Just to give u an idea of what I'm thinking, I want to build a system for the floor and include the heater system using the engine coolant. Hot potable water I thinking will be easier just to pull directly from the tank through a tank less heater. Plus the money saved from less heat exchangers I'd have to buy.

Also I plan on very little off the grid camping and living, but what size fresh water tank should I use. Even tho I don't plan to be off the grid I am a what if planner so I'd like to be able to go at least a week for example if I had to with city water and shore power.
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Old 07-09-2015, 10:21 AM   #37
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Sorry I don't have the time to step you though this.

Wood stoves are a waste of time if your going to be connected to hook ups.

Just learn the basics of in floor heating, and run it off a single circulating pump, thermostat, and a simple electric hot water heater.

Heating a system like this from a wood stove takes a ton more knowledge, parts, and space. This is not something for the beginner.

Nat
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Old 07-13-2015, 06:02 PM   #38
Mini-Skoolie
 
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I want to use an electric water heater because I plan on using hook ups as much as possible.

Now my question is 30 vs 40 gallon tank, 3800 watt vs 4500 watt? What is better setup for less amp draw. I don't live where the winters are very cold long, but I would like to have it if I decided to travel farther north sometime.

After living in a camper with a 30 amp system that won't allow the ac and microwave to run at the same time I'd like to avoid this.
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Old 07-13-2015, 09:33 PM   #39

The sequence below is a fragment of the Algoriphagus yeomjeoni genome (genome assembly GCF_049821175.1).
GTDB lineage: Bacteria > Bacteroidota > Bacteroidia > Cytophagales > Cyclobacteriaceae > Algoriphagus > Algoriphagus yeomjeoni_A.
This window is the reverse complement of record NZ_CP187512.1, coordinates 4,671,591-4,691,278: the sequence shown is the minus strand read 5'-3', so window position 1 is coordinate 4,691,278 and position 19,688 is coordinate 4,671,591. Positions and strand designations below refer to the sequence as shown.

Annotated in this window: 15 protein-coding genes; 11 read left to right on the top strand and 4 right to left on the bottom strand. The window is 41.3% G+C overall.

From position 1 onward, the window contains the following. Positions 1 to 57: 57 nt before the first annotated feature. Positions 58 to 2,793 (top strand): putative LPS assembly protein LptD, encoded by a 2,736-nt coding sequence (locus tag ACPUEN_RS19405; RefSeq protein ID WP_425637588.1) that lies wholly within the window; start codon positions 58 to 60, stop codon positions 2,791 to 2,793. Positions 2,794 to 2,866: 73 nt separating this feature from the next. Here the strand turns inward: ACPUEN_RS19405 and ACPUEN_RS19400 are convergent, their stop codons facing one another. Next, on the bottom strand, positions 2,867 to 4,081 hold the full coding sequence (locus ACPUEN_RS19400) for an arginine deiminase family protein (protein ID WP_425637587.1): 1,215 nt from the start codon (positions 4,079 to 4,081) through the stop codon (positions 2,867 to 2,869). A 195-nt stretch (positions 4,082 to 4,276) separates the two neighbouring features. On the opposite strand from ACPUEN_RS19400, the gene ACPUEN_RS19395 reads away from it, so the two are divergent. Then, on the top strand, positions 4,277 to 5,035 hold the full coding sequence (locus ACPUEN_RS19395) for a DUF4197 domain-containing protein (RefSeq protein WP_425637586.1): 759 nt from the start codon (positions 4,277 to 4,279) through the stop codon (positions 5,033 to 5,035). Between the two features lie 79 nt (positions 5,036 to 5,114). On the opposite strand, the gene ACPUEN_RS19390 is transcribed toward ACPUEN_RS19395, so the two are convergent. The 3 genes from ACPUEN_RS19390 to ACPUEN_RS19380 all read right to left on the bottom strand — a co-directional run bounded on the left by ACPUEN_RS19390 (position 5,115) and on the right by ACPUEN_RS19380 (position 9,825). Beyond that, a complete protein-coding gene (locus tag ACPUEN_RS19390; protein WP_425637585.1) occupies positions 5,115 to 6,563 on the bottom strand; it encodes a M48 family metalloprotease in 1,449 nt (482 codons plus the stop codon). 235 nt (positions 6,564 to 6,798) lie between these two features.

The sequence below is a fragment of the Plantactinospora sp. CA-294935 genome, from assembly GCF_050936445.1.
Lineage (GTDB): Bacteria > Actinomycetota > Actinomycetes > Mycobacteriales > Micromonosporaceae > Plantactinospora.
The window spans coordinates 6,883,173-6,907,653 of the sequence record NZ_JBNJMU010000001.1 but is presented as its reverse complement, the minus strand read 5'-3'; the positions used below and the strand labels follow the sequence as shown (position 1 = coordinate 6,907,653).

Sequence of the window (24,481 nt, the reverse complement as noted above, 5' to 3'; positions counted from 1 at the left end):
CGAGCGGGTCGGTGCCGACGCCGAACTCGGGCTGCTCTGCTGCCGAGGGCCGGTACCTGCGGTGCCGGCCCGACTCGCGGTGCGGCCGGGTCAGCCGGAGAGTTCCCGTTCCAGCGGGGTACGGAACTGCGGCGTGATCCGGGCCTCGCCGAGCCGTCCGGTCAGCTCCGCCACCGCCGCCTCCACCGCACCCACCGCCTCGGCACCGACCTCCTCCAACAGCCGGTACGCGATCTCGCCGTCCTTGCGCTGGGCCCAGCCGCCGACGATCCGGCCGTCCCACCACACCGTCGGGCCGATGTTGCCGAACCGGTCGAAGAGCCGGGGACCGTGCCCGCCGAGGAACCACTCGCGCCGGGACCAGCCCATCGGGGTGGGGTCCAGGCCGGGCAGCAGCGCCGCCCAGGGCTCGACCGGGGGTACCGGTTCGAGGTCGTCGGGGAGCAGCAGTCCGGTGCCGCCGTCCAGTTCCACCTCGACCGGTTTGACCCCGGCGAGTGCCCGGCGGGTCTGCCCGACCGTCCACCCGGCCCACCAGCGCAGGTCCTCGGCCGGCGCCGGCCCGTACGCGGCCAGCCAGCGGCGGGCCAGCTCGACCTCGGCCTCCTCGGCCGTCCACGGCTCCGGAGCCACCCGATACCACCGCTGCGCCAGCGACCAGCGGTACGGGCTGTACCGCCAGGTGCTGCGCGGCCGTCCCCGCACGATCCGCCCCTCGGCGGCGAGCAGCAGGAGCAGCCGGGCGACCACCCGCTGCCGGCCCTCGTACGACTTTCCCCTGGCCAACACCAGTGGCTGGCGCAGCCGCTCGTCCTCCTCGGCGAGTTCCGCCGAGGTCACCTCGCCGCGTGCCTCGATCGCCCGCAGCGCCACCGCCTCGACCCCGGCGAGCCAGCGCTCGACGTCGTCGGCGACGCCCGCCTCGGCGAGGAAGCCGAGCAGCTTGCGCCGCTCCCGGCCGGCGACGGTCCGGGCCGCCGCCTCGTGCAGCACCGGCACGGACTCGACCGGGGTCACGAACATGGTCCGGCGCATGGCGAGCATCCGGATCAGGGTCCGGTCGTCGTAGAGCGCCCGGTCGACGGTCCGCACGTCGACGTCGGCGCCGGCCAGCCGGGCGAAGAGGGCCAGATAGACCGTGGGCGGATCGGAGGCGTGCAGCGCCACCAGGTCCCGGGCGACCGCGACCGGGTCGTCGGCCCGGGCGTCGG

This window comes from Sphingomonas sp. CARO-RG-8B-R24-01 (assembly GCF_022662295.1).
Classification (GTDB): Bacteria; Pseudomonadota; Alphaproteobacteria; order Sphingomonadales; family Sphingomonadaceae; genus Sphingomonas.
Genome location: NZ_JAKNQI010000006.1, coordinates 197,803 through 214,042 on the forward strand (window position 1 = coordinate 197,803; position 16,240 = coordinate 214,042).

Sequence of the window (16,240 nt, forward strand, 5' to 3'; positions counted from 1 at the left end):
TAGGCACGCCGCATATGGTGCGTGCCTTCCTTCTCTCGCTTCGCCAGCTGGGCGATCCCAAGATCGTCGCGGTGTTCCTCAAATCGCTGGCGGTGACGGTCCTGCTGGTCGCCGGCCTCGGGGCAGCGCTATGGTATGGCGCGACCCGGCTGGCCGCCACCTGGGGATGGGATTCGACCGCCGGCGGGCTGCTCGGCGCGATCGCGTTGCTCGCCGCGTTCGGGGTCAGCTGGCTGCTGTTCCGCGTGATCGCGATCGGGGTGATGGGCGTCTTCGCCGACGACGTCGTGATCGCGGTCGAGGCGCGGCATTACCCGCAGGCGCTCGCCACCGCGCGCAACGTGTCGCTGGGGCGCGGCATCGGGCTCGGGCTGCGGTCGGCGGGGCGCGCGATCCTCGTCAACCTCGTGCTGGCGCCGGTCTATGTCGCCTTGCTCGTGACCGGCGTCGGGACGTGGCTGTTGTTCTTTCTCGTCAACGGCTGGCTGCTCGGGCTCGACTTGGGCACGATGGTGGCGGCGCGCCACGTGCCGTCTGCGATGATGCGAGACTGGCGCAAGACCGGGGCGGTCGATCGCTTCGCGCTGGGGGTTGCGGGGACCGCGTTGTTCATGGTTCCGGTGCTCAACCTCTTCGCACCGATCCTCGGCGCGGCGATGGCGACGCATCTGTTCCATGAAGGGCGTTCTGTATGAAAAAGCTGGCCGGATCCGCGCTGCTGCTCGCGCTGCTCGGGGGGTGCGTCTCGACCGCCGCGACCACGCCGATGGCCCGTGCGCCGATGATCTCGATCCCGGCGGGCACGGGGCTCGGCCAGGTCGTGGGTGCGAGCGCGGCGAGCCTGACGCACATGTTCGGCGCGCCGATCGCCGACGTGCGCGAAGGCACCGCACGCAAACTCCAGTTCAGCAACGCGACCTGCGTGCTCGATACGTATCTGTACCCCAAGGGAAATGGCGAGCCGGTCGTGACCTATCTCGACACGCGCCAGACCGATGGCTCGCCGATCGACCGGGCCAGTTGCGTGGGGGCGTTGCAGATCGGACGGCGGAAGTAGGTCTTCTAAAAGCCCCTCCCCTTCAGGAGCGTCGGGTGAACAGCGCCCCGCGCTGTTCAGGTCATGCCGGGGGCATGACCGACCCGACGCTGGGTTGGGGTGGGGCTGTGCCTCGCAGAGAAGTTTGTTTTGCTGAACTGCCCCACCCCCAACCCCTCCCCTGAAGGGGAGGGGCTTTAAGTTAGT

Bus Geek
 
Join Date: Aug 2011
Location: Stony Plain Alberta Canada
Posts: 2,937
Year: 1992
Coachwork: Bluebird
Chassis: TC2000 FE
Engine: 190hp 5.9 Cummins
Rated Cap: 72
Quote:
Originally Posted by Dustin View Post
I want to use an electric water heater because I plan on using hook ups as much as possible.

Now my question is 30 vs 40 gallon tank, 3800 watt vs 4500 watt? What is better setup for less amp draw. I don't live where the winters are very cold long, but I would like to have it if I decided to travel farther north sometime.

After living in a camper with a 30 amp system that won't allow the ac and microwave to run at the same time I'd like to avoid this.
Get one with two elements, remove one and install a 120 volt 1500 watt element. Then rewire the tank so that both elements are fully independent.

This allows you to run the low wattage so you can run on less power, and you still have the option of using the high wattage element if big power is available.

For reference the low wattage element will take longer to heat the water.

You can also get direct current elements (DC). They come from 12 volts up.

Nat
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Old 07-13-2015, 10:08 PM   #40
Mini-Skoolie
 
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Cool. Does having the feed to the first manifold and return on the second on the same side have any affect on the heat being distributed evenly.